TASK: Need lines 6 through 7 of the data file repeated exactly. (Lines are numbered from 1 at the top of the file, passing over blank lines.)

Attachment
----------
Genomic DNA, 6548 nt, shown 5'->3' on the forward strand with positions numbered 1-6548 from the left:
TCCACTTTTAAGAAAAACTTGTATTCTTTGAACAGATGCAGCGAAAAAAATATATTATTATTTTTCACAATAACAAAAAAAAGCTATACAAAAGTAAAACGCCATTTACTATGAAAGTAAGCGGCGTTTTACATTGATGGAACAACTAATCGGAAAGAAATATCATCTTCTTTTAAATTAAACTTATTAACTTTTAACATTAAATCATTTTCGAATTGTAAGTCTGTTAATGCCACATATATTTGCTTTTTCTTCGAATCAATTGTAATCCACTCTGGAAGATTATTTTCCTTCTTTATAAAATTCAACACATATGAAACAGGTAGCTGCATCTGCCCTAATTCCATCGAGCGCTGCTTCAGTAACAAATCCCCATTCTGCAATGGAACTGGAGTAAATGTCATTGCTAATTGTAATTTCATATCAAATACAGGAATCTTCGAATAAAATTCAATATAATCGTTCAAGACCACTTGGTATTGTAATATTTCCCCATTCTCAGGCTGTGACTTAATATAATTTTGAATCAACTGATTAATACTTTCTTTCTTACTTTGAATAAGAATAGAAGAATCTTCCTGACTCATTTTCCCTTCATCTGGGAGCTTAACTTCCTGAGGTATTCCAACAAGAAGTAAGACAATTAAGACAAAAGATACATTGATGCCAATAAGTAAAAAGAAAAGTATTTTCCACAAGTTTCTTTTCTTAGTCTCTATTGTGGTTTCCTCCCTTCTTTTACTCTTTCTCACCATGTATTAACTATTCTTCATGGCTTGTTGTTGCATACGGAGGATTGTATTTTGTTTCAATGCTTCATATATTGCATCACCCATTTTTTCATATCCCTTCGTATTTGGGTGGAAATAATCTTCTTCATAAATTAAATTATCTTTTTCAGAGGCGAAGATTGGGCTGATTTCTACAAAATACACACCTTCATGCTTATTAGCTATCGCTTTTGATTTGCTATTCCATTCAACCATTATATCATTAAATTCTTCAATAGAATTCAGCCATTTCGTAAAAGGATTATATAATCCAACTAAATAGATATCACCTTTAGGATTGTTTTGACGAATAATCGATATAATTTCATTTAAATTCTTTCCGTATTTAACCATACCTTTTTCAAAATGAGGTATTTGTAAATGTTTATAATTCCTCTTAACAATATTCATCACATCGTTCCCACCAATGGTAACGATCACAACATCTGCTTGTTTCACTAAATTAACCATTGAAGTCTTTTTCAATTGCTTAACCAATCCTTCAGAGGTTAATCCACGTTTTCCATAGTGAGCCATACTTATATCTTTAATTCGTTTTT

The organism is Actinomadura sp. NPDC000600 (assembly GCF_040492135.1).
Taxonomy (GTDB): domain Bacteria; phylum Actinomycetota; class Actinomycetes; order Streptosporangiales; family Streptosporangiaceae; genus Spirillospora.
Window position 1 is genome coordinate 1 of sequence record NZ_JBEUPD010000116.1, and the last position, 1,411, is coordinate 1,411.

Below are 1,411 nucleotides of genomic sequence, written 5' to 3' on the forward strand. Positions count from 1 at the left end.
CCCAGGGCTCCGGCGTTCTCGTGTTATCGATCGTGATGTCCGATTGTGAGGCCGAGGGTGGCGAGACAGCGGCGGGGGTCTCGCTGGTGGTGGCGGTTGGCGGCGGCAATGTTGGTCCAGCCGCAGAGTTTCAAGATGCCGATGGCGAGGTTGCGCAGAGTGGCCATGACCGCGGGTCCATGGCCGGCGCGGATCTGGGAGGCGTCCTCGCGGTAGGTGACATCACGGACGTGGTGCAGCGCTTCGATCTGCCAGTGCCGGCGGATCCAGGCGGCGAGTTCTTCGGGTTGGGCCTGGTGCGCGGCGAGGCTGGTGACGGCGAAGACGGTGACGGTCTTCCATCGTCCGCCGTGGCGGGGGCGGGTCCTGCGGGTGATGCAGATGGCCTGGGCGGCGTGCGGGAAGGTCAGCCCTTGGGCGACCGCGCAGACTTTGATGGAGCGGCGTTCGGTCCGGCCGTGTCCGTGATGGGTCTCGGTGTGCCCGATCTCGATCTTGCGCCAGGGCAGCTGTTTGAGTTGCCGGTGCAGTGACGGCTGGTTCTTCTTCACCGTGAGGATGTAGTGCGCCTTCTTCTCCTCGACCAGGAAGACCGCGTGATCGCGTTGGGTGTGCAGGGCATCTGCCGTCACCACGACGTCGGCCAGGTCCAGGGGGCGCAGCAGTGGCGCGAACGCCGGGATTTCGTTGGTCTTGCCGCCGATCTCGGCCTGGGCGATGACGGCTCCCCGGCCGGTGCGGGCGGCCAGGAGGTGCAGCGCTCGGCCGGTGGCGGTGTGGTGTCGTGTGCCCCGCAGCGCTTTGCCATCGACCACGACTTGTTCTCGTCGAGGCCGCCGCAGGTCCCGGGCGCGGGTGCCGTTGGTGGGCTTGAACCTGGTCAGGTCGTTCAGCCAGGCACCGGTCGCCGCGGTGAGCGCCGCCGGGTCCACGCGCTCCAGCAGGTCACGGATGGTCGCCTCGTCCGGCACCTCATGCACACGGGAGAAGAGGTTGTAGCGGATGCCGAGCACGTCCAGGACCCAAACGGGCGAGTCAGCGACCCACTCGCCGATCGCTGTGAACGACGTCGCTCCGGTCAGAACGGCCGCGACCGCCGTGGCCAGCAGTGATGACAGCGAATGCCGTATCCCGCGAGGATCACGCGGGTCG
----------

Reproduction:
Below are 1,411 nucleotides of genomic sequence, written 5' to 3' on the forward strand. Positions count from 1 at the left end.
CCCAGGGCTCCGGCGTTCTCGTGTTATCGATCGTGATGTCCGATTGTGAGGCCGAGGGTGGCGAGACAGCGGCGGGGGTCTCGCTGGTGGTGGCGGTTGGCGGCGGCAATGTTGGTCCAGCCGCAGAGTTTCAAGATGCCGATGGCGAGGTTGCGCAGAGTGGCCATGACCGCGGGTCCATGGCCGGCGCGGATCTGGGAGGCGTCCTCGCGGTAGGTGACATCACGGACGTGGTGCAGCGCTTCGATCTGCCAGTGCCGGCGGATCCAGGCGGCGAGTTCTTCGGGTTGGGCCTGGTGCGCGGCGAGGCTGGTGACGGCGAAGACGGTGACGGTCTTCCATCGTCCGCCGTGGCGGGGGCGGGTCCTGCGGGTGATGCAGATGGCCTGGGCGGCGTGCGGGAAGGTCAGCCCTTGGGCGACCGCGCAGACTTTGATGGAGCGGCGTTCGGTCCGGCCGTGTCCGTGATGGGTCTCGGTGTGCCCGATCTCGATCTTGCGCCAGGGCAGCTGTTTGAGTTGCCGGTGCAGTGACGGCTGGTTCTTCTTCACCGTGAGGATGTAGTGCGCCTTCTTCTCCTCGACCAGGAAGACCGCGTGATCGCGTTGGGTGTGCAGGGCATCTGCCGTCACCACGACGTCGGCCAGGTCCAGGGGGCGCAGCAGTGGCGCGAACGCCGGGATTTCGTTGGTCTTGCCGCCGATCTCGGCCTGGGCGATGACGGCTCCCCGGCCGGTGCGGGCGGCCAGGAGGTGCAGCGCTCGGCCGGTGGCGGTGTGGTGTCGTGTGCCCCGCAGCGCTTTGCCATCGACCACGACTTGTTCTCGTCGAGGCCGCCGCAGGTCCCGGGCGCGGGTGCCGTTGGTGGGCTTGAACCTGGTCAGGTCGTTCAGCCAGGCACCGGTCGCCGCGGTGAGCGCCGCCGGGTCCACGCGCTCCAGCAGGTCACGGATGGTCGCCTCGTCCGGCACCTCATGCACACGGGAGAAGAGGTTGTAGCGGATGCCGAGCACGTCCAGGACCCAAACGGGCGAGTCAGCGACCCACTCGCCGATCGCTGTGAACGACGTCGCTCCGGTCAGAACGGCCGCGACCGCCGTGGCCAGCAGTGATGACAGCGAATGCCGTATCCCGCGAGGATCACGCGGGTCG